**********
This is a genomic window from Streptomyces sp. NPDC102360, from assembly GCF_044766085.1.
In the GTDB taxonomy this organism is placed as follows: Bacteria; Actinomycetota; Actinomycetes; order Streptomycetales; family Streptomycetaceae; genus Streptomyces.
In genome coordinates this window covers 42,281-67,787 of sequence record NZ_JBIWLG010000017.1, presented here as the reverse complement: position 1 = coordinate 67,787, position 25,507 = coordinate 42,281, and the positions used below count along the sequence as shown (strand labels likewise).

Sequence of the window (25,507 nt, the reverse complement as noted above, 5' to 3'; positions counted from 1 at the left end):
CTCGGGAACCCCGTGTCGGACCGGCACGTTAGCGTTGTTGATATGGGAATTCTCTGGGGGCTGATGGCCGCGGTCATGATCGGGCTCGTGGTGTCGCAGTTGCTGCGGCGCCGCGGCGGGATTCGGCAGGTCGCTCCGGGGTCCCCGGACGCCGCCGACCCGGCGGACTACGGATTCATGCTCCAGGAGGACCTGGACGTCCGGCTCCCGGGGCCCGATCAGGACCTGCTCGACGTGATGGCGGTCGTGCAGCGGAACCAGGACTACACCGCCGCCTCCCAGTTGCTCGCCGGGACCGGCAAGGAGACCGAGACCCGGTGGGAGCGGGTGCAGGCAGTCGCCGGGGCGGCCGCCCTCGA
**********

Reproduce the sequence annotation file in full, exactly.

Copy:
This is a genomic window from Streptomyces sp. NPDC102360, from assembly GCF_044766085.1.
In the GTDB taxonomy this organism is placed as follows: Bacteria; Actinomycetota; Actinomycetes; order Streptomycetales; family Streptomycetaceae; genus Streptomyces.
In genome coordinates this window covers 42,281-67,787 of sequence record NZ_JBIWLG010000017.1, presented here as the reverse complement: position 1 = coordinate 67,787, position 25,507 = coordinate 42,281, and the positions used below count along the sequence as shown (strand labels likewise).

Sequence of the window (25,507 nt, the reverse complement as noted above, 5' to 3'; positions counted from 1 at the left end):
CTCGGGAACCCCGTGTCGGACCGGCACGTTAGCGTTGTTGATATGGGAATTCTCTGGGGGCTGATGGCCGCGGTCATGATCGGGCTCGTGGTGTCGCAGTTGCTGCGGCGCCGCGGCGGGATTCGGCAGGTCGCTCCGGGGTCCCCGGACGCCGCCGACCCGGCGGACTACGGATTCATGCTCCAGGAGGACCTGGACGTCCGGCTCCCGGGGCCCGATCAGGACCTGCTCGACGTGATGGCGGTCGTGCAGCGGAACCAGGACTACACCGCCGCCTCCCAGTTGCTCGCCGGGACCGGCAAGGAGACCGAGACCCGGTGGGAGCGGGTGCAGGCAGTCGCCGGGGCGGCCGCCCTCGA